Carlos Borja with the Department of Public Health, addressed Alternative Water Systems and has seen these systems develop over the years through environmental and political changes, impetus from grass roots organizers and “the drought, the drought, the drought.”

Public Health’s role is protecting the public against misuse of alternate water systems that can expose people to infectious agents from unknown water sources, chemical exposure and cross-connections to the drinking water supply.

Alternate water systems are rainwater catchment; recycled water (under Title 22 standards); Graywater; Stormwater; Urban run-off; and industrical sources/reclaimed water.

By 2030, Borja said, “Santa Monica City’s goal is that all run-off will be used on site and won’t run into the bay any more.

Giving a nod to Allen, he said to the audience, “If you follow Laura’s suggestions, you’ll have no problem getting approval.”

Throughout the evening, Borja noted that public health projects “need to have proponents come to us and include their design ideas in our projects. We want to be more accessible.”


“Graywater is simple to use,” Dave Rydman, Civil Engineer with L. A. County Waterworks District, began. “We are in the first month of the governor’s restrictions. Topanga is required to reduce water use by 36 percent. We see double digits where Topanga and Malibu reached 24 percent. A lot of that is being led by residents of Topanga.

“Share your success stories with us on #DroughtDiet, #MalibuDroughtDiet, #lacowaterworks and Nextdoor Topanga.” For those who don’t Tweet, go to;

“I like Laura’s bucket idea,” Rydman said. “My wife and I save about $6 a billing cycle. For us, that’s the equivalent of two double lattes, so we have “latte dates.” He also suggested people check to see if their toilets leak. “Check the flapper,” he advised. “If it has a white ring around it, it’s leaking water. Go down to Franklin’s Hardware and buy a new one.”

Dick Sherman suggested putting a few drops of red dye in your toilet tank.

“If you see it in the bowl, it’s leaking,” he said.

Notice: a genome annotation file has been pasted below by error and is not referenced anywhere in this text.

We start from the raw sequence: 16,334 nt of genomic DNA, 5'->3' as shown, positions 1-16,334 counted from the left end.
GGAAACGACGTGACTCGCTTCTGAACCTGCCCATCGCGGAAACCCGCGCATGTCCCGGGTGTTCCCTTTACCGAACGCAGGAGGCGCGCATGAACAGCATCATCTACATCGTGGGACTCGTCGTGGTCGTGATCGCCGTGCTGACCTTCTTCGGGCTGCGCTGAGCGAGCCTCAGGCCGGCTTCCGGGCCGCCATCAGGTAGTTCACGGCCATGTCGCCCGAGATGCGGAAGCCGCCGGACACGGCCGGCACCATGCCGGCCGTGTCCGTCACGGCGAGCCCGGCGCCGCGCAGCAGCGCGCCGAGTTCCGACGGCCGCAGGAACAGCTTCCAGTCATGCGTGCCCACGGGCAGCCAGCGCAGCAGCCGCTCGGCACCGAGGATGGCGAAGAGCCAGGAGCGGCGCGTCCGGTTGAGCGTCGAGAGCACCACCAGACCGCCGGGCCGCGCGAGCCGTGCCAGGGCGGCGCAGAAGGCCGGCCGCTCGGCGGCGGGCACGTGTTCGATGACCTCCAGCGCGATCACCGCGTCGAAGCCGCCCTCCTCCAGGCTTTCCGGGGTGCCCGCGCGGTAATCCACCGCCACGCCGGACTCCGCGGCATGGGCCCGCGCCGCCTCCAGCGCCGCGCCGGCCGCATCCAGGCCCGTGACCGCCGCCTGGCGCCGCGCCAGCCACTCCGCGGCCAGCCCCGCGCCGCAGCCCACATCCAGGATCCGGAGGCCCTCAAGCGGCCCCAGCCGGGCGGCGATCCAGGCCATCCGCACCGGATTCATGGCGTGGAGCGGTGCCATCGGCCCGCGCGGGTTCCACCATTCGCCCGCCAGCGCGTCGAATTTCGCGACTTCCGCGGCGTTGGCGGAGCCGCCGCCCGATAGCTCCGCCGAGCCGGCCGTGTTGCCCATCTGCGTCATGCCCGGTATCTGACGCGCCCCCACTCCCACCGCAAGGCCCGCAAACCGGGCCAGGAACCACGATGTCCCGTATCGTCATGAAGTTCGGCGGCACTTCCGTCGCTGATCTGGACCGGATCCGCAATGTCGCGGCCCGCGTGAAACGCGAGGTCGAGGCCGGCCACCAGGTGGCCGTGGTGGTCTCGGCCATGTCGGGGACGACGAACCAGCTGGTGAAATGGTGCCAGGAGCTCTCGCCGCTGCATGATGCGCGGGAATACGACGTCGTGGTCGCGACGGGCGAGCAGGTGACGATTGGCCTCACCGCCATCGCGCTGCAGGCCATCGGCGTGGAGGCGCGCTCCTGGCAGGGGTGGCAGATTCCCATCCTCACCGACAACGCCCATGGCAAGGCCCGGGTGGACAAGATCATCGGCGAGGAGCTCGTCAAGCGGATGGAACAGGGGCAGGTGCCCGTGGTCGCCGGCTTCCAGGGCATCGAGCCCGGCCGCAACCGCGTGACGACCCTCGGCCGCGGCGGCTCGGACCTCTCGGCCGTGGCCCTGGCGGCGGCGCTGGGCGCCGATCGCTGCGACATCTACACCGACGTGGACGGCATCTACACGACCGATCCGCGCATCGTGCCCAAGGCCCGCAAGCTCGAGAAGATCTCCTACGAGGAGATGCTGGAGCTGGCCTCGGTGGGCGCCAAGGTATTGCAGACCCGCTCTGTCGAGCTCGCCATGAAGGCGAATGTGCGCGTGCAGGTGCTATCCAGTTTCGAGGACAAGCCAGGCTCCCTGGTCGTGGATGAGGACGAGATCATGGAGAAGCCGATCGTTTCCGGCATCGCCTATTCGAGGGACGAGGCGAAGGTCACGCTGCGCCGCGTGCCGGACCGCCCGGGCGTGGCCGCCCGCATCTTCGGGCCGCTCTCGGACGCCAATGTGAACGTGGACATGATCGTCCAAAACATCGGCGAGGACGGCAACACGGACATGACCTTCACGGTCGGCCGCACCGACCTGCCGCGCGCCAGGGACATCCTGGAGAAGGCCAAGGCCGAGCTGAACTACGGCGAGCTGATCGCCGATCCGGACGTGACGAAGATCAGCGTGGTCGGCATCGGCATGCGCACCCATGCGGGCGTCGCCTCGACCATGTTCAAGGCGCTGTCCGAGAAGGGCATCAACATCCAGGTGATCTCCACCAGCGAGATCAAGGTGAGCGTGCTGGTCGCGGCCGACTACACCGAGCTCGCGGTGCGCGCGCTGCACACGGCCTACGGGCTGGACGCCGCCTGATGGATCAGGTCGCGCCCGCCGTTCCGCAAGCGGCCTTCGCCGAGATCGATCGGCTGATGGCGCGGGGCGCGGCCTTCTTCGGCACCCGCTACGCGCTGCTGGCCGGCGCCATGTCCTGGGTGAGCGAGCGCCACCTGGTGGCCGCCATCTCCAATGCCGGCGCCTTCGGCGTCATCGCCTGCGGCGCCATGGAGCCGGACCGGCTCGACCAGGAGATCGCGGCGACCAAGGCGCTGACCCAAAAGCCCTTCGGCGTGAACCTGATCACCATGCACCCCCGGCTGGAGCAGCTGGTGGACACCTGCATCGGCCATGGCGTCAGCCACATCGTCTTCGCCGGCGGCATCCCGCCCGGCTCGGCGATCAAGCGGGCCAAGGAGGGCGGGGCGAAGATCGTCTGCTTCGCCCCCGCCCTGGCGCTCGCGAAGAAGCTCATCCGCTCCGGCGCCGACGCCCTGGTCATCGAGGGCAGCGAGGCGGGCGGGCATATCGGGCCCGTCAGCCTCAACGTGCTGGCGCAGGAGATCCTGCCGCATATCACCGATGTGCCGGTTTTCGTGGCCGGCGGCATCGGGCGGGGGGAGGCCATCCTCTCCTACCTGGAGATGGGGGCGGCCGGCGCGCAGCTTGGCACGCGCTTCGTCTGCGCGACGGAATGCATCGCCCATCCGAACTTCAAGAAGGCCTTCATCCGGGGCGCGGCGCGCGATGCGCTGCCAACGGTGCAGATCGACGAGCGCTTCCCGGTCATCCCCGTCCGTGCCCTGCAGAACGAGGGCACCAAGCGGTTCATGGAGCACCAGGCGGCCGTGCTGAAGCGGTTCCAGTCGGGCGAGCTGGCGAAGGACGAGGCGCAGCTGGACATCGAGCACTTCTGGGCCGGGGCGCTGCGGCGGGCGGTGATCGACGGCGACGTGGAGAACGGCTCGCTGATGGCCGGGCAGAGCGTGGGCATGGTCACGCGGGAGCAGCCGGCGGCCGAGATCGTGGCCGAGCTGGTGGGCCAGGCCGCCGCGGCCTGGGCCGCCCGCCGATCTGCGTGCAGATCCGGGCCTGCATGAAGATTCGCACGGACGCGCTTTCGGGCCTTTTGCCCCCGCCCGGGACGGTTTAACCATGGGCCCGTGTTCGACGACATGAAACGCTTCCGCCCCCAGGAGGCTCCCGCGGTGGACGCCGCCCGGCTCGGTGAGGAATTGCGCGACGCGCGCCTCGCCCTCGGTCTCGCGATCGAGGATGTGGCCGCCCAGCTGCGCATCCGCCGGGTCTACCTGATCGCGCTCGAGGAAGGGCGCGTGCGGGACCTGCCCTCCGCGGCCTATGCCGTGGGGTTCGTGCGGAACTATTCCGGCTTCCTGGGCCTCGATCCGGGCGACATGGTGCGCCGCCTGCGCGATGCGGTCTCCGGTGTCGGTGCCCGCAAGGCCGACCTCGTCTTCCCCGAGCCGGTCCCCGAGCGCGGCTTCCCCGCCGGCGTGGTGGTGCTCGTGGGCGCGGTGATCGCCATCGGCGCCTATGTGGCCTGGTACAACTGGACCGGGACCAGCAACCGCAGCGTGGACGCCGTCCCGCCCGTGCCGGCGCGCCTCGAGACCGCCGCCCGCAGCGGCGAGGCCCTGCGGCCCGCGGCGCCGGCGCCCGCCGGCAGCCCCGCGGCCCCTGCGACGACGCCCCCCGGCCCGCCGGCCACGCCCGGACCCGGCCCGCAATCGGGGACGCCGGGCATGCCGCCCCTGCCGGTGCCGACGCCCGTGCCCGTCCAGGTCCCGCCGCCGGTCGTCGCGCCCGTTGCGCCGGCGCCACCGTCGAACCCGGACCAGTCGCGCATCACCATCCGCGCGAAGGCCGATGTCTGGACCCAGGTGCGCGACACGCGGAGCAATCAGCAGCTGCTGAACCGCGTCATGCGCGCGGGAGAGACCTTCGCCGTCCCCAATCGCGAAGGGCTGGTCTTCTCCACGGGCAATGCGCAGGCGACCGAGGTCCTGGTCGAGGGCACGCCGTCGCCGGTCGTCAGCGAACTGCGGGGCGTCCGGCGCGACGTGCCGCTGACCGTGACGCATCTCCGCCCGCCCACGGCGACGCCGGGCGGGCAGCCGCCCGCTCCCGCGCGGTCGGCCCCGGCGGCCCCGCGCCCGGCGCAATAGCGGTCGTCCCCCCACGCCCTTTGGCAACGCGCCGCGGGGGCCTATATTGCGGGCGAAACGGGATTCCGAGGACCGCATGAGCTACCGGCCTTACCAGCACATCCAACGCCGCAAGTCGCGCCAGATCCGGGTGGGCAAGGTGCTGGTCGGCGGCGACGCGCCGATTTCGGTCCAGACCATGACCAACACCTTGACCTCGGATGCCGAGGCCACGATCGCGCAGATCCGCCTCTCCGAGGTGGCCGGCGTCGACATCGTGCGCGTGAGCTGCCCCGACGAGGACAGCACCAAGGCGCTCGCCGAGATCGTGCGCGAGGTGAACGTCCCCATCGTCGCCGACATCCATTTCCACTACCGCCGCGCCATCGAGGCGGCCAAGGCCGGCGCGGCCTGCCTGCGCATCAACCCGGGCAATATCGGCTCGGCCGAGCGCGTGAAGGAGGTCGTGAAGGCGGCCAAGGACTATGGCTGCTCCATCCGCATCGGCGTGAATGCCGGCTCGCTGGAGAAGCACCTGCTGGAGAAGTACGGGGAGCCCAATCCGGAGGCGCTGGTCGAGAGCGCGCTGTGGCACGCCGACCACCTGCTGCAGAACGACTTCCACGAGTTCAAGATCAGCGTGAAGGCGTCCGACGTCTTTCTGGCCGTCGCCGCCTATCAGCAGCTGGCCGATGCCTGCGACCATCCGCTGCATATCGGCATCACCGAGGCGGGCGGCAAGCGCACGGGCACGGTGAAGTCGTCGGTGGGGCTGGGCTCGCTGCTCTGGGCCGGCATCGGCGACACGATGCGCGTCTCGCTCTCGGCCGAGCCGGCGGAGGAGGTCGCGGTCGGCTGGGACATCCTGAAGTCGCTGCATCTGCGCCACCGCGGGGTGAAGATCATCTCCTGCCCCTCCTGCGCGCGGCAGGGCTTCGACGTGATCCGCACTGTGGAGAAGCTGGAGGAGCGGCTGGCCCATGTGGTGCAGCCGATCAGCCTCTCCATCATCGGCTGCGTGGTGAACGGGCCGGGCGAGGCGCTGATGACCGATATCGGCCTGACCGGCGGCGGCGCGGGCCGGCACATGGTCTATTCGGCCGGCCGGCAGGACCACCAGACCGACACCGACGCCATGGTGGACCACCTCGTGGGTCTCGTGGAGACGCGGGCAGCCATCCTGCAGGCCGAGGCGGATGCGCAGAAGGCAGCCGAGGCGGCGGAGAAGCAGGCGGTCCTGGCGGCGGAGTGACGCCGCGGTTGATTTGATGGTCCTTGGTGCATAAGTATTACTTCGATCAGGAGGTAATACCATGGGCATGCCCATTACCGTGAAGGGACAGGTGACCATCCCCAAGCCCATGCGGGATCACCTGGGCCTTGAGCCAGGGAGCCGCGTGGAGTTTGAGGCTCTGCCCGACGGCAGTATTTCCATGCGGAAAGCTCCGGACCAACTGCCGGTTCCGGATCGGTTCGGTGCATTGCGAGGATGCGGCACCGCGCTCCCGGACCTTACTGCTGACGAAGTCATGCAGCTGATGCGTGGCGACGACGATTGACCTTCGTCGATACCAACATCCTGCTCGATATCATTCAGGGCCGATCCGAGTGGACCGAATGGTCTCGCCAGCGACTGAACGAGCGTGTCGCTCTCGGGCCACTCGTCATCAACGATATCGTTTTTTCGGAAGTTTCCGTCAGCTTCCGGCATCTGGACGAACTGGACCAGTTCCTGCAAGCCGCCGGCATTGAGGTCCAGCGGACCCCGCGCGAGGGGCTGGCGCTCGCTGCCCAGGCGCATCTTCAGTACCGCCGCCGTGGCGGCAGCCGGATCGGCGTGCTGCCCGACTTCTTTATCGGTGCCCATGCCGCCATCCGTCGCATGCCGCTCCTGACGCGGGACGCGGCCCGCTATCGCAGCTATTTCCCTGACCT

Rydman also urged people to “stop irrigating the grass. We had 350 million rebates to customers who are pulling out their lawns and replacing them with native and drought tolerant landscaping.” The program is no longer available due to the high response rate.


Providing an overview of the greywater systems that the County oversees is a complexity of details about types, designs, codes and permits that fell to the expertise of Sr. Mechanical Engineer for Building and Safety, Kaveh Razavi.

“Graywater systems have been part of the code since 1995,” he said. “When [L.A.] County adopted its ordinance then the state followed and added it to their code.”

He noted that there are three types of graywater systems: a single washing machine that people can do themselves; a simple system with a capacity of 250 gallons or less that you can do yourself for a few hundred dollars or hire someone who will comply with the plumbing code; and a complex system for more than 250 gallons that is required to be installed by a certified professional and can cost thousands of dollars.

A question and answer period followed the presentation with a number of smart questions from people familiar with graywater systems. A breakout session where people could speak one-on-one with the panelists followed and, even as the hour grew late, people lingered and absorbed even more information.

“Graywater isn’t the only system,” said Borja. “Now we just need rain.”

For more information: